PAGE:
LinkedIn has verified that almost 6 million of their user account passwords have been compromised as of June 6, 2012.
The file containing nearly 6 million of the SHA-1 unsalted password hashes was posted on the internet, and hackers began to successfully crack the passwords almost immediately.
A class action lawsuit has been filed with the U.S. District Court inNorthern California against LinkedIn for “failing to properly safeguard its users” digitally stored personally identifiable information. Had the password file been “salted”, the decryption needed to crack the passwords would have been much more complicated and time consuming.
In response, LinkedIn has salted their password hash file and disabled all of the known affected passwords. These users have been contacted via email with instructions on changing their passwords. The notification email from LinkedIn does not include any links to their site. If you receive an email instructing you to click a link to reset your password, do not respond to it. To change your password, you should go directly to the site in question. CompuType IT Solutions recommends this for all emails that you may receive regarding password changes.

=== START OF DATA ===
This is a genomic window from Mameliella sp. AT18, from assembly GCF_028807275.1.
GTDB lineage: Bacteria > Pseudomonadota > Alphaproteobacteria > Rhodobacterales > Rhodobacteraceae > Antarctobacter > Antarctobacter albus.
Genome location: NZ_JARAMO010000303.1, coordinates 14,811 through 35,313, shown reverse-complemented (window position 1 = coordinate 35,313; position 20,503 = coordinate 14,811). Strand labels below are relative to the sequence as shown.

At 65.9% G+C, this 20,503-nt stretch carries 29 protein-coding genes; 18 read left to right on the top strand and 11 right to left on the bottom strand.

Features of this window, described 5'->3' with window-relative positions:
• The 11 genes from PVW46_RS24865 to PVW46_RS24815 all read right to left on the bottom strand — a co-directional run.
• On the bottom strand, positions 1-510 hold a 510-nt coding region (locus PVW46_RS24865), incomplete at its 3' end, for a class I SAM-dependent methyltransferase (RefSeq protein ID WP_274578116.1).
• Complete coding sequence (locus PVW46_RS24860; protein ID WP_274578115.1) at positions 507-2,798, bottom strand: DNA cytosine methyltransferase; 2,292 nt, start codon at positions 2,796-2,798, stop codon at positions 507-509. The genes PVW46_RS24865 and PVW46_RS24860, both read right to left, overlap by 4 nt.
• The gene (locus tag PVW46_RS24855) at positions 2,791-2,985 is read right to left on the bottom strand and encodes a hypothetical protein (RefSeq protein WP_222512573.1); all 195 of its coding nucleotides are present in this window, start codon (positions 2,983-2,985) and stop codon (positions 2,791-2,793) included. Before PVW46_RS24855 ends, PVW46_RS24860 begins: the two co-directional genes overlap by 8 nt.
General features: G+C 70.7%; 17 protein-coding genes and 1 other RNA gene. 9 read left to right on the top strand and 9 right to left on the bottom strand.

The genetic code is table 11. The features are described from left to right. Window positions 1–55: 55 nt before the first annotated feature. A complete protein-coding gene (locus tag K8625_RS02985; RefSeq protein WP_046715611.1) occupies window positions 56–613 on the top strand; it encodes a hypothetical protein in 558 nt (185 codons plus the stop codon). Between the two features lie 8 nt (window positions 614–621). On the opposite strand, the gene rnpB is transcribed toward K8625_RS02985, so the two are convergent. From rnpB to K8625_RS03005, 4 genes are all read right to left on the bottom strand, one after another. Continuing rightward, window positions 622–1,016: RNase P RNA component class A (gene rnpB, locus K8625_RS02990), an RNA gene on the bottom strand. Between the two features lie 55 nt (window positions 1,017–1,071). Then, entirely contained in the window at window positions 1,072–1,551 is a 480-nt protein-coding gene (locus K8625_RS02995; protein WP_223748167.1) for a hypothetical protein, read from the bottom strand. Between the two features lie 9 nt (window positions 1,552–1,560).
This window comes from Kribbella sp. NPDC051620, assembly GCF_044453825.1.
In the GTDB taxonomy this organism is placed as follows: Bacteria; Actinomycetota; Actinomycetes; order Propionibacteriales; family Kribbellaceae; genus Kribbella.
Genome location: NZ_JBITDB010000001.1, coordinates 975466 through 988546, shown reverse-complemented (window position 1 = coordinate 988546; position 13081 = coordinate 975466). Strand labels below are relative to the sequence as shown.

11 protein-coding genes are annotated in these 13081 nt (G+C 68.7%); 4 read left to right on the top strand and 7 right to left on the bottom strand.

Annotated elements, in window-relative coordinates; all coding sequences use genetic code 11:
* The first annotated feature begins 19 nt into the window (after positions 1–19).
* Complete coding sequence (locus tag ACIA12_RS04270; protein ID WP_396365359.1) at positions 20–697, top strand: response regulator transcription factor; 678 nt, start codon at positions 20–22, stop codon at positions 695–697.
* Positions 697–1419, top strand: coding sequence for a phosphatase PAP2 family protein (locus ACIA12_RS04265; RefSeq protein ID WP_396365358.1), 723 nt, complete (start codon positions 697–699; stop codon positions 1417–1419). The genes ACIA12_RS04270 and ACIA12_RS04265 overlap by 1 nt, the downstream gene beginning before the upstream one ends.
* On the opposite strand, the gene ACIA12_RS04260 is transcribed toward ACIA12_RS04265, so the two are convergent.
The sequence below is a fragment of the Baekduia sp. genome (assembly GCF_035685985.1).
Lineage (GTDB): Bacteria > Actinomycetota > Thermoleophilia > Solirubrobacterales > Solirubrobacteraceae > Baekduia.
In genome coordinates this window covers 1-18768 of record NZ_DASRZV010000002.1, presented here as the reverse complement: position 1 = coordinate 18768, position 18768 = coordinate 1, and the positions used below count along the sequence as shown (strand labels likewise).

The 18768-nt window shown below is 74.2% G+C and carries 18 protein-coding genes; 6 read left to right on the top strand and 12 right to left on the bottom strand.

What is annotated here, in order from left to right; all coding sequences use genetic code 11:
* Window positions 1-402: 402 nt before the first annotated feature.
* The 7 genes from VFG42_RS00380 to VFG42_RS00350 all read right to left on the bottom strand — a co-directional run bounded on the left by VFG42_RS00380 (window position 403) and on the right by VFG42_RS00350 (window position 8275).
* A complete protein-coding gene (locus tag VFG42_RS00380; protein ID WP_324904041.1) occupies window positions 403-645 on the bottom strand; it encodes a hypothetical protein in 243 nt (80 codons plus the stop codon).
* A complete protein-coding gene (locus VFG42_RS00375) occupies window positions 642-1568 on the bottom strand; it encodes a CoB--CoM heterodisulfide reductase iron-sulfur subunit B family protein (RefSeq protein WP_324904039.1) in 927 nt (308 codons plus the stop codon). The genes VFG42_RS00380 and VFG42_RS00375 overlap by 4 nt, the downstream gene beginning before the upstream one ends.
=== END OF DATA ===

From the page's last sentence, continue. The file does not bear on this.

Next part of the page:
As a general precaution, CompuType recommends that you use secure passwords, using a combination of characters, numbers and upper and lower-case letters. Your passwords should be a minimum or eight characters long. You should not use the same password on multiple sites or accounts. To be safe we also recommend that you change your LinkedIn password at this time.
CompuType encourages you to share this information with anyone you know that may be affected.
Click here for source information. LinkedIn